Frequently Asked Questions

Clinical research studies are designed to answer specific questions about the safety or effectiveness of drugs, vaccines, other therapies, or new ways of using existing medications. Studies are important for medical research advances. Current treatments for diseases and conditions are only available because of study volunteers.

Learn more about clinical studies at: www.nimh.nih.gov/health/trials/index.html

An investigational medication is a substance that is being tested in clinical research studies that is not approved by the Food and Drug Administration for treatment of this condition.
A placebo looks like the investigational medication but has no active medication in it. Researchers compare the results of the investigational medication to those of the placebo.
Research studies are typically conducted by a trained medical professional. An Institutional Review Board (IRB) reviews all research studies. This is a committee made up of doctors, ethicists, and members of the general public and administrators. This group helps to ensure that the rights of research participants are protected. A participant’s regular doctor is responsible for their well-being and they may want to speak with their doctor before agreeing to participate in a study as there are possible risks associated with participation. Whenever someone agrees to enter a study, they are given the name and telephone number of a contact in their study physician's office who will answer their questions as well as a contact for the institutional review board overseeing the study, whom they can contact if they have questions or concerns.
If someone has been diagnosed with Alzheimer’s disease, are currently experiencing restlessness, aggression or irritability, and are between the ages of 65-90 years, they may be eligible to participate in the ACCORD study. The ACCORD study is for people that are living with dementia from Alzheimer’s or are taking medications for Alzheimer’s disease and who are showing signs of restlessness, aggression or irritability. A caregiver’s participation and attendance at regular study visits is also required. If someone you know or provide care for qualifies, the research site will explain all the study procedures thoroughly to you.

Participation in this study could last up to 39 weeks, or almost 10 months. The study is divided into three periods:

  • Screening period (up to 4 weeks)
  • Period 1 (up to 9 weeks)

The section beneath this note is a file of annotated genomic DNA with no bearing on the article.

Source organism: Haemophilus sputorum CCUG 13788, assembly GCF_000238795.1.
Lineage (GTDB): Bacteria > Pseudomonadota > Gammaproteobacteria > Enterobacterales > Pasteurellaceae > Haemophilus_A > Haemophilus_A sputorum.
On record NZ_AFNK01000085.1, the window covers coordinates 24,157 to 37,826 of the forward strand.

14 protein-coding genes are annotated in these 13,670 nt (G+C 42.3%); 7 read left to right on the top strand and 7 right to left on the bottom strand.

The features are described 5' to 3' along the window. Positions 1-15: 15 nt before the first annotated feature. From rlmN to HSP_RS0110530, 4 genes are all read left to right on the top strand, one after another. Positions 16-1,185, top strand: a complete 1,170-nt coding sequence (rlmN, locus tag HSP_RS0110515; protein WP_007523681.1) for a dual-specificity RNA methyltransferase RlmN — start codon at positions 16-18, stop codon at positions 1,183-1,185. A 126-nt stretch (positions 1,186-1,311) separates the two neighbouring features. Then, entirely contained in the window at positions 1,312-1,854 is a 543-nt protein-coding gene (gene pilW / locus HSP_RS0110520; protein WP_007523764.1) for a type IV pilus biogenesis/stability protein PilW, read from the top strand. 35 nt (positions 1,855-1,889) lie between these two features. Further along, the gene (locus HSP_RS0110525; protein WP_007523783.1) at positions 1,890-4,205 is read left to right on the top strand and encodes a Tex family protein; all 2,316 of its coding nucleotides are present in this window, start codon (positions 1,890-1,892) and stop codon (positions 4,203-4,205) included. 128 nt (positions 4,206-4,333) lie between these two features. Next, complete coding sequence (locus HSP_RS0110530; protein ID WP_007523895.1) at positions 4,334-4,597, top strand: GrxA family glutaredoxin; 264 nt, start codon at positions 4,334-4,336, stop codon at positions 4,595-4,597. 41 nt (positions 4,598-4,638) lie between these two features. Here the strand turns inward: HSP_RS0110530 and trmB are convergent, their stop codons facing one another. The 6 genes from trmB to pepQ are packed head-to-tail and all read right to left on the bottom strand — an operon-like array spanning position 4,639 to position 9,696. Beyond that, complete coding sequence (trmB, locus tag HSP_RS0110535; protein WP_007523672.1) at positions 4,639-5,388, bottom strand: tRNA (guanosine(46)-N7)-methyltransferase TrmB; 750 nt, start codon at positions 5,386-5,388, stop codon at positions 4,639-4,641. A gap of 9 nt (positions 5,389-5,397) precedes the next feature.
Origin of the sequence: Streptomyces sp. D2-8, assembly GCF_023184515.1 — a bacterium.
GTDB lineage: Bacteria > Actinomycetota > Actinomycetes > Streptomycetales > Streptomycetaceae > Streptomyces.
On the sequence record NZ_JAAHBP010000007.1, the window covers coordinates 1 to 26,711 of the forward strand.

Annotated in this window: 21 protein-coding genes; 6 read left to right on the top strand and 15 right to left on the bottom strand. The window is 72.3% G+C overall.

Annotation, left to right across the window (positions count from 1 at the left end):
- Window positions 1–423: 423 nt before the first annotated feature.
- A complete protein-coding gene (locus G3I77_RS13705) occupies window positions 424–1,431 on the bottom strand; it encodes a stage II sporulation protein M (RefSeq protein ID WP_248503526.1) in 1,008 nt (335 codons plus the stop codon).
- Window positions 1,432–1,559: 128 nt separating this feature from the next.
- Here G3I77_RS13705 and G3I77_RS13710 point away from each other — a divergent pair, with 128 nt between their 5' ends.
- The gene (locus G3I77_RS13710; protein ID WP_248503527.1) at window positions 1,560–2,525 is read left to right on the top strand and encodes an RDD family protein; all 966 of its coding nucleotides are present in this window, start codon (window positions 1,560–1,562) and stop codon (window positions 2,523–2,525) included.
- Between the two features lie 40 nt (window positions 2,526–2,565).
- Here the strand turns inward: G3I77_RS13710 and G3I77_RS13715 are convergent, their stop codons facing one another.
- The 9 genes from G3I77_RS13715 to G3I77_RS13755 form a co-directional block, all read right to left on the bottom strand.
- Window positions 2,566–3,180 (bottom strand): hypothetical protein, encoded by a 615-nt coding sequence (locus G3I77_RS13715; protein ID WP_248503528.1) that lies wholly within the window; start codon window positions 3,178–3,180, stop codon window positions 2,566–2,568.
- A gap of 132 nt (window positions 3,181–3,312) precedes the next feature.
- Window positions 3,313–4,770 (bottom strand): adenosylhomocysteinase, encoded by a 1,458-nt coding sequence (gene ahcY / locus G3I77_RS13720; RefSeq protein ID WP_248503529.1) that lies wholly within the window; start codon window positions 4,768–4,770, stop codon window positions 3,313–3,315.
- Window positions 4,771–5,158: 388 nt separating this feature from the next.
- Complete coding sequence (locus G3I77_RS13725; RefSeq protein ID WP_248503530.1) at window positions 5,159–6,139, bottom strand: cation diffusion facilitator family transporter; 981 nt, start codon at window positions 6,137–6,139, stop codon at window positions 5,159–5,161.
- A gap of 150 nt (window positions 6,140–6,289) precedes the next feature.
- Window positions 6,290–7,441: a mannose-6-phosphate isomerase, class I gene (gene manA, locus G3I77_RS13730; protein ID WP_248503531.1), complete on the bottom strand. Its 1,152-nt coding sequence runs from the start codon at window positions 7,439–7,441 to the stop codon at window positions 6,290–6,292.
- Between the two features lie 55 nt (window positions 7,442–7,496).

• Period 2 (up to 26 weeks)

After a short screening period, participants who choose to take part in the ACCORD study will take an investigational medication (AXS-05, not placebo) for up to 9 weeks. If there is a treatment response (their restlessness, aggression or irritability gets better), they can go into the next part of the study where they have an equal chance (50/50) of taking the investigational medication or a placebo for up to 26 weeks.

Participants will meet with the study team 38 times during the screening and treatment periods. 22 of these meetings may happen remotely.
There may be medications someone you know or provide care for is currently taking that are exclusionary. There may also be certain allowed medications. If you qualify for a screening visit, please bring the full list for discussion with the research physician and the study team.
Participants will be expected to take the investigational medication (or placebo) by mouth twice a day during the treatment period (up to 35 weeks). Lab tests, a physical exam, and other assessments and questionnaires will be conducted at study visits, but not all activities will occur at every visit.
After finishing the study, participants will have the option to join another study in which they will be given the investigational drug (AXS-05, not placebo) for up to 6 months. The purpose of this other study is to see if the investigational medication helps participants’ symptoms of restlessness, aggression or irritability over a longer treatment time.
Participants do not have to pay for participation in a clinical research study. This includes the investigational medication, study supplies, study visits, or any tests that are part of the study. They may receive reimbursement for their time and travel.
There are possible risks involved with any clinical research study. The study doctor will review the risks with participants, and they will be closely monitored throughout the study. They may experience side effects and be uncomfortable, the investigational medication may not work for them, or it may not be better than their current treatment, and they may not be part of the treatment group that gets the investigational medication in Period 2.
Confidentiality is an important part of clinical research studies. Their personal information will be seen only by those authorized to have access.

Refer a friend

Do you know someone living with dementia from Alzheimer’s who is restless, aggressive, or irritable? Do you know a caregiver of someone with Alzheimer’s who is having a hard time managing their care? They may be eligible to participate in the ACCORD study. Consider sharing information with them about how they can learn more.

See if You Pre-Qualify Now

Complete the following questionnaire to see if someone you know or are caring for is able to pre-qualify for the ACCORD study and get connected with a research site near you.